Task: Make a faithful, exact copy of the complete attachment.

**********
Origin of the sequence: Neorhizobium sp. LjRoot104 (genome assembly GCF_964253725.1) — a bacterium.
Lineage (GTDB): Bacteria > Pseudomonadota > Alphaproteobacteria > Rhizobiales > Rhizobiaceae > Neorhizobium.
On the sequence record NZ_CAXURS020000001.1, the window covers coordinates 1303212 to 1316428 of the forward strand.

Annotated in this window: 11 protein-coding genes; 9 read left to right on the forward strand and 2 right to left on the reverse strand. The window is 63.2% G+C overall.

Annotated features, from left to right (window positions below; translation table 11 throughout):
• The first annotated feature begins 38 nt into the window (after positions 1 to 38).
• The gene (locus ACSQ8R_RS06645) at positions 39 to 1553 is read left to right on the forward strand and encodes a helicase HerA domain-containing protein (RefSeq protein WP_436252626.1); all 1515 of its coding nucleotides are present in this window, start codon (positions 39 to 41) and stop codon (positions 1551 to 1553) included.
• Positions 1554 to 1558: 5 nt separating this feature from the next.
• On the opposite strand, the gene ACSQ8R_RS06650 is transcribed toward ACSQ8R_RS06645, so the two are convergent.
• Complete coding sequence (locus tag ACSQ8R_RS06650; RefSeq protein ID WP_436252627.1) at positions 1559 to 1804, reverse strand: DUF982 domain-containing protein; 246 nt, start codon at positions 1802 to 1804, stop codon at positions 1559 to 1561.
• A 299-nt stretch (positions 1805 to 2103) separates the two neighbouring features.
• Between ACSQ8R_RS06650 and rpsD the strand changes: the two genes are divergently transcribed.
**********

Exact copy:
Origin of the sequence: Neorhizobium sp. LjRoot104 (genome assembly GCF_964253725.1) — a bacterium.
Lineage (GTDB): Bacteria > Pseudomonadota > Alphaproteobacteria > Rhizobiales > Rhizobiaceae > Neorhizobium.
On the sequence record NZ_CAXURS020000001.1, the window covers coordinates 1303212 to 1316428 of the forward strand.

Annotated in this window: 11 protein-coding genes; 9 read left to right on the forward strand and 2 right to left on the reverse strand. The window is 63.2% G+C overall.

Annotated features, from left to right (window positions below; translation table 11 throughout):
• The first annotated feature begins 38 nt into the window (after positions 1 to 38).
• The gene (locus ACSQ8R_RS06645) at positions 39 to 1553 is read left to right on the forward strand and encodes a helicase HerA domain-containing protein (RefSeq protein WP_436252626.1); all 1515 of its coding nucleotides are present in this window, start codon (positions 39 to 41) and stop codon (positions 1551 to 1553) included.
• Positions 1554 to 1558: 5 nt separating this feature from the next.
• On the opposite strand, the gene ACSQ8R_RS06650 is transcribed toward ACSQ8R_RS06645, so the two are convergent.
• Complete coding sequence (locus tag ACSQ8R_RS06650; RefSeq protein ID WP_436252627.1) at positions 1559 to 1804, reverse strand: DUF982 domain-containing protein; 246 nt, start codon at positions 1802 to 1804, stop codon at positions 1559 to 1561.
• A 299-nt stretch (positions 1805 to 2103) separates the two neighbouring features.
• Between ACSQ8R_RS06650 and rpsD the strand changes: the two genes are divergently transcribed.